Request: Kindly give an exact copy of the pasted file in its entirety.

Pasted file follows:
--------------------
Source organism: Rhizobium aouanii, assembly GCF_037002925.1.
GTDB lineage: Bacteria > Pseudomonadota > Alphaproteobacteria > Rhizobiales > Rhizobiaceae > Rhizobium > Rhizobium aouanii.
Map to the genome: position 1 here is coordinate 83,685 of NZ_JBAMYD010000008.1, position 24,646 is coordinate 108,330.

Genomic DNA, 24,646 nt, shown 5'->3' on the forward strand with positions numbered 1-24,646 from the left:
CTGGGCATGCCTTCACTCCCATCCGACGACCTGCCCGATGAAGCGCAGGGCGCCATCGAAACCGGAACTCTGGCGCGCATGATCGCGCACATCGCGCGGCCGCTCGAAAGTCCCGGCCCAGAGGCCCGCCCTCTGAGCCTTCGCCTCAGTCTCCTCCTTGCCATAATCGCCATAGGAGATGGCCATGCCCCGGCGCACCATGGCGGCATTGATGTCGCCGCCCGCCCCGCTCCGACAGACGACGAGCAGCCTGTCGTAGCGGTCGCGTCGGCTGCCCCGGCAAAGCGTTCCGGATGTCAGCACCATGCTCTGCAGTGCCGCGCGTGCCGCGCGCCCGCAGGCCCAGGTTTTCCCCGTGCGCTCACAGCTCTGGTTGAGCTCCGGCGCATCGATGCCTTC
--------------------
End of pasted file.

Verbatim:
Source organism: Rhizobium aouanii, assembly GCF_037002925.1.
GTDB lineage: Bacteria > Pseudomonadota > Alphaproteobacteria > Rhizobiales > Rhizobiaceae > Rhizobium > Rhizobium aouanii.
Map to the genome: position 1 here is coordinate 83,685 of NZ_JBAMYD010000008.1, position 24,646 is coordinate 108,330.

Genomic DNA, 24,646 nt, shown 5'->3' on the forward strand with positions numbered 1-24,646 from the left:
CTGGGCATGCCTTCACTCCCATCCGACGACCTGCCCGATGAAGCGCAGGGCGCCATCGAAACCGGAACTCTGGCGCGCATGATCGCGCACATCGCGCGGCCGCTCGAAAGTCCCGGCCCAGAGGCCCGCCCTCTGAGCCTTCGCCTCAGTCTCCTCCTTGCCATAATCGCCATAGGAGATGGCCATGCCCCGGCGCACCATGGCGGCATTGATGTCGCCGCCCGCCCCGCTCCGACAGACGACGAGCAGCCTGTCGTAGCGGTCGCGTCGGCTGCCCCGGCAAAGCGTTCCGGATGTCAGCACCATGCTCTGCAGTGCCGCGCGTGCCGCGCGCCCGCAGGCCCAGGTTTTCCCCGTGCGCTCACAGCTCTGGTTGAGCTCCGGCGCATCGATGCCTTC